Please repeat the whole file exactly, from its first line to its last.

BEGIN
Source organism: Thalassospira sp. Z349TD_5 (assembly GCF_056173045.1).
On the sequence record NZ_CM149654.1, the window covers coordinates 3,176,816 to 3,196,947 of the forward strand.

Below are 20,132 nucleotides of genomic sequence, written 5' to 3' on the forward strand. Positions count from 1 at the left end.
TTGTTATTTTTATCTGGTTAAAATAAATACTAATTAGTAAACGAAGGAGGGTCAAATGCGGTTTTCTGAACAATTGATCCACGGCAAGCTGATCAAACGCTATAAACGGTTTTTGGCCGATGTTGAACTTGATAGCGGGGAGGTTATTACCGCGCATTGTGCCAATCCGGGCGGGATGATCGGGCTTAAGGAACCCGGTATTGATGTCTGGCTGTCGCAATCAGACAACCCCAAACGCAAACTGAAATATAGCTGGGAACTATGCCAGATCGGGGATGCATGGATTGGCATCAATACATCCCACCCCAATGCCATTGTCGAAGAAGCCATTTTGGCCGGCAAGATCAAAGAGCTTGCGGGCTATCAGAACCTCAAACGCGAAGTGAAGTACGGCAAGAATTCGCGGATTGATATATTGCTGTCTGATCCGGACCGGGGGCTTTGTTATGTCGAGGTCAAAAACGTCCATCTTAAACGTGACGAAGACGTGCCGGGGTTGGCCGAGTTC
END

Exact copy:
Source organism: Thalassospira sp. Z349TD_5 (assembly GCF_056173045.1).
On the sequence record NZ_CM149654.1, the window covers coordinates 3,176,816 to 3,196,947 of the forward strand.

Below are 20,132 nucleotides of genomic sequence, written 5' to 3' on the forward strand. Positions count from 1 at the left end.
TTGTTATTTTTATCTGGTTAAAATAAATACTAATTAGTAAACGAAGGAGGGTCAAATGCGGTTTTCTGAACAATTGATCCACGGCAAGCTGATCAAACGCTATAAACGGTTTTTGGCCGATGTTGAACTTGATAGCGGGGAGGTTATTACCGCGCATTGTGCCAATCCGGGCGGGATGATCGGGCTTAAGGAACCCGGTATTGATGTCTGGCTGTCGCAATCAGACAACCCCAAACGCAAACTGAAATATAGCTGGGAACTATGCCAGATCGGGGATGCATGGATTGGCATCAATACATCCCACCCCAATGCCATTGTCGAAGAAGCCATTTTGGCCGGCAAGATCAAAGAGCTTGCGGGCTATCAGAACCTCAAACGCGAAGTGAAGTACGGCAAGAATTCGCGGATTGATATATTGCTGTCTGATCCGGACCGGGGGCTTTGTTATGTCGAGGTCAAAAACGTCCATCTTAAACGTGACGAAGACGTGCCGGGGTTGGCCGAGTTC